We stood at the starting line with about 100 other individuals and I realized I was way out of my league. These folks were die-hards. They were not about to let freezing rain ruin their event. They stretched and did jumping jacks in the minimum of attire. I was dressed to take on the slopes and they were sporting skin-tight tank tops. Yet, when the horn went off, I was among them. Julie and I held a nice clip for the entire four miles despite the slipping and sliding in the mud of the off-road course. The soles of our shoes became so caked with mud I am sure we stood at least an inch taller. It was in those first miles that Julie said we would finish this together. I hoped she wouldn't mind coming in at the bottom of the heap. My only hope at an award would be for spirit. Julie did note that we were the most fashionable runners in our bright pink Just Us Girls biking jerseys. But today we were not just girls...we were TOUGH girls!

With the first four miles completed we ran back to our transition spots. I looked at my bike in a daze. I grabbed my backpack and swapped my hat for my helmet. I self-consciously stripped off my running pants and realized how ridiculous it was to wear snowboarding socks with my ultra tight running shorts. In an attempt at fashion I scrunched my socks down. Really, that helped. I chocked down a granola bar like a caveman and asked Julie if she would like one. She opted out as she had a lot more transitioning to do than me. Without clips on my pedals I would be riding in my running shoes...such a novice!

We walked our bikes to the start and I took off knowing Julie would easily catch me. Now here is a true friend...Julie had the ability to finish the ride in half the time it took, but she lagged back with me. She coached me along and maintained that we were in this together! I felt like a scab for holding her back but I so appreciated her encouragement. As we approached a healthy hill Julie said she was going to pump up it and would meet me at the top. As I grimaced my way up the hill I heard breathing louder than my own coming from behind. Soon I was side-by-side a chap who looked like we was about to collapse. He said, "You're looking real good! Great job!" I thought, "Good word! What must I look like if he is passing me?"

As I got to the top of the hill I saw Julie helping a Just Us Girls teammate fix a flat tire. As I approached she said to keep on pedaling so I did. Soon she caught up with me and, with her helping me along, we finished the bike portion of the ride. We hopped off our bikes and headed back to the transition area. I felt tingly all over. Every fiber of my being was emitting energy. It was the wildest feeling I think I have ever had.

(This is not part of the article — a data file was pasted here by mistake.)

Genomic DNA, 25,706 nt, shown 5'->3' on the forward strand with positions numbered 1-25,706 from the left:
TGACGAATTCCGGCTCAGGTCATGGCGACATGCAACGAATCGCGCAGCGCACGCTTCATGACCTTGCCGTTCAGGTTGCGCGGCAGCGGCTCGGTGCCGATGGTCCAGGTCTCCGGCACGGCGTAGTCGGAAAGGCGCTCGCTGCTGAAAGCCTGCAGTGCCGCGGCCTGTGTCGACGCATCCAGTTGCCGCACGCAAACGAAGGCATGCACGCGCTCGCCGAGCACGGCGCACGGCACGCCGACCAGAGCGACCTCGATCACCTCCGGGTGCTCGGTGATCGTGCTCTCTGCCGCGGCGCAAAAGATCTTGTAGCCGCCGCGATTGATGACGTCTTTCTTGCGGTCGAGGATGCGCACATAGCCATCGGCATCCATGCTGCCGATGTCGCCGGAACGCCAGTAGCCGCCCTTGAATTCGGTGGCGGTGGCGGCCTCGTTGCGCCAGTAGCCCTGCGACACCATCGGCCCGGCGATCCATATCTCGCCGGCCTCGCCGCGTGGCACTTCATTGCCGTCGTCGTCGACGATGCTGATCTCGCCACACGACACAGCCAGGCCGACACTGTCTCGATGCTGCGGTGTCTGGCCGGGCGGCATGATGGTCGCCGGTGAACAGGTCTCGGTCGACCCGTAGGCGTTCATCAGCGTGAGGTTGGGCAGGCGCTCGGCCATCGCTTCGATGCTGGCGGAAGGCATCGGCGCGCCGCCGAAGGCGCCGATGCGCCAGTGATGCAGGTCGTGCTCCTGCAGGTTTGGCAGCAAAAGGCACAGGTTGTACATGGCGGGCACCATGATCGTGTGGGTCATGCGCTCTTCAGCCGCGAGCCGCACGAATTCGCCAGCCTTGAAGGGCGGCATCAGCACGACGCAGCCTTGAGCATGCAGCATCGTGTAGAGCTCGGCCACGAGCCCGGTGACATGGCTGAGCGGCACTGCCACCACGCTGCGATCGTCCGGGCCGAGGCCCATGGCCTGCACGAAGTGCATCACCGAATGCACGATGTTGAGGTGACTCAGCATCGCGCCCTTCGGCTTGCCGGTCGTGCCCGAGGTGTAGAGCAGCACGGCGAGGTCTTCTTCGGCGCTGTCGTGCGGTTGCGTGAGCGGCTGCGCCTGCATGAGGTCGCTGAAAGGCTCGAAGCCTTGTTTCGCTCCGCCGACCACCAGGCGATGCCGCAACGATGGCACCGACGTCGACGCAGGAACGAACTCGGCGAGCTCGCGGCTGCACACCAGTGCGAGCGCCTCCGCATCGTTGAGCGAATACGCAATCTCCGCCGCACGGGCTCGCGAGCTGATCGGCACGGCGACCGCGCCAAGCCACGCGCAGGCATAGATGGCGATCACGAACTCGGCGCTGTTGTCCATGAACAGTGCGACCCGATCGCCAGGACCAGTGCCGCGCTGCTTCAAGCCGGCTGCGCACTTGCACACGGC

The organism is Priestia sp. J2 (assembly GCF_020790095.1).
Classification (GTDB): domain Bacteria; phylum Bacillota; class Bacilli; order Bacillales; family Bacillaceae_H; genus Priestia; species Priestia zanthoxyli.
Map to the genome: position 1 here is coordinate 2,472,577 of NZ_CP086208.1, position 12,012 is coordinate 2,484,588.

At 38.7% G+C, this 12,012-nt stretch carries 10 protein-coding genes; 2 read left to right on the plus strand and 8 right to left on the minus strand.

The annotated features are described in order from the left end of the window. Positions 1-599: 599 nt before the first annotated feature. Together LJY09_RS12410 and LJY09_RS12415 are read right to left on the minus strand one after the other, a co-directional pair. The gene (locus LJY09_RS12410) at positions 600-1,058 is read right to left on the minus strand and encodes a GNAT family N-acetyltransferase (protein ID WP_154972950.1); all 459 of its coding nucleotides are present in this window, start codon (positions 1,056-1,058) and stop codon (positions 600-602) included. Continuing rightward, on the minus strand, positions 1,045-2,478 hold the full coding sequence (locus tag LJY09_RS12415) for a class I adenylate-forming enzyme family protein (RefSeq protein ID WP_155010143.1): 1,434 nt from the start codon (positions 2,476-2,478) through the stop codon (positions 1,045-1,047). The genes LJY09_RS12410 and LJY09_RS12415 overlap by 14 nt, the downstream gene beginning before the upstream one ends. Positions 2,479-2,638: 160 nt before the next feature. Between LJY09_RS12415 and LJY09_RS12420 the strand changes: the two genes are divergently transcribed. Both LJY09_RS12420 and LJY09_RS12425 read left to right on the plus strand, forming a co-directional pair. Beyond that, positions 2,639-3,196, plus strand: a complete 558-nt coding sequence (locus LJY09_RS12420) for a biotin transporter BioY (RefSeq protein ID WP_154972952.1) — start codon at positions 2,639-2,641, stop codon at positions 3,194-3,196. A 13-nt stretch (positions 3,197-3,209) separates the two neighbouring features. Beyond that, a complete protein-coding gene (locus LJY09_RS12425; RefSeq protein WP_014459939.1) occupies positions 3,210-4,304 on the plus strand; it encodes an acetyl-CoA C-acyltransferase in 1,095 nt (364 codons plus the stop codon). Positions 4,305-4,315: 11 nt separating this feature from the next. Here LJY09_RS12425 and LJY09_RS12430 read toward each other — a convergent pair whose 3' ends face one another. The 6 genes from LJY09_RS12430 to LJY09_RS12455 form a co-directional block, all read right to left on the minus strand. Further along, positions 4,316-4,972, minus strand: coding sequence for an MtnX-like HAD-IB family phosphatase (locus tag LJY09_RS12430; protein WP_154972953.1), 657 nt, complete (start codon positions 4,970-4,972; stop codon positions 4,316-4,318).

My first transition was awkward...the second was just a mess. In my tingliness, I struggled to hook my bike back up on the bar; I fumbled around for my hat; I sort of walked around my little area for no reason. Then, we were off again. Two miles to go. Julie and I tried to converse which gave way to laughter because our faces were so cold our lips refused to pronounce words.

It was just a few moments into the run that I related to Julie that I felt like my legs were heavy, solid blocks of ice. She said this is common and that it would pass and soon it did. When we reached the muddiest portion of the trail I marveled in the fact that we were going to finish this race. Despite the rain and freezing cold, we were going to get it done. We slogged up the last hill and hit the last stretch with renewed vigor. Julie told me to run ahead and she let me finish before her in honor of it being my first duathlon.

We didn't break any records...though I have no doubt Julie would have scored a medal had she not patiently waited for me...but we did have a blast. Julie said it would be an "adventure" and she was so right.

Saturday, March 14, 2009

A Two-Wheel Experience

Today I took on the motorcycle. After a wipe-out years ago left me attending my bridal shower on crutches, I haven't exactly been eager to hop on a hunk of metal and tootle down the road. But, today the circumstances were perfect. The kids were with the grandparents, the weather was beautiful, and the hubs was hopeful. So, after a brief refresher, we were off. Our destination...the DMV motorcycle course which I will need to pass in the next couple of months to obtain my license.

My bike is cute and girlie. I love it! The hubs did a custom paint job on it so it is very "Jen." It is much smaller than the one that allowed me to become so intimately acquainted with the gravel on our street. It is big enough to travel down the highway (once I get my license mind you) but not so big that I feel like I can't control it.

After a few jerky stops and starts around the neighborhood we headed for the main thoroughfare to get us into town. I noticed, as I traveled 40 in a 55 zone, that the hubs is remarkably at peace on his bike. He sat so relaxed. He was one with the bike. Me? Not so much. I was tense. My neck muscles ached as I sat ramrod straight and clutched the bike between my knees. My teeth were clenched and I dared not look anywhere but the road ahead to spy any obstacles that might jump out in front of me.

I made it over the railroad tracks and through the first stops signs and lights. And then, we were "in town." It was at this point I was hit with a full-blown headache. I prayed to God and gave thanks for making it through each traffic light and street change. I lurched my way through town to the DMV where I made a few passes at the motorcycle course. Let's just say that if I had taken the drive test today, I wouldn't have passed.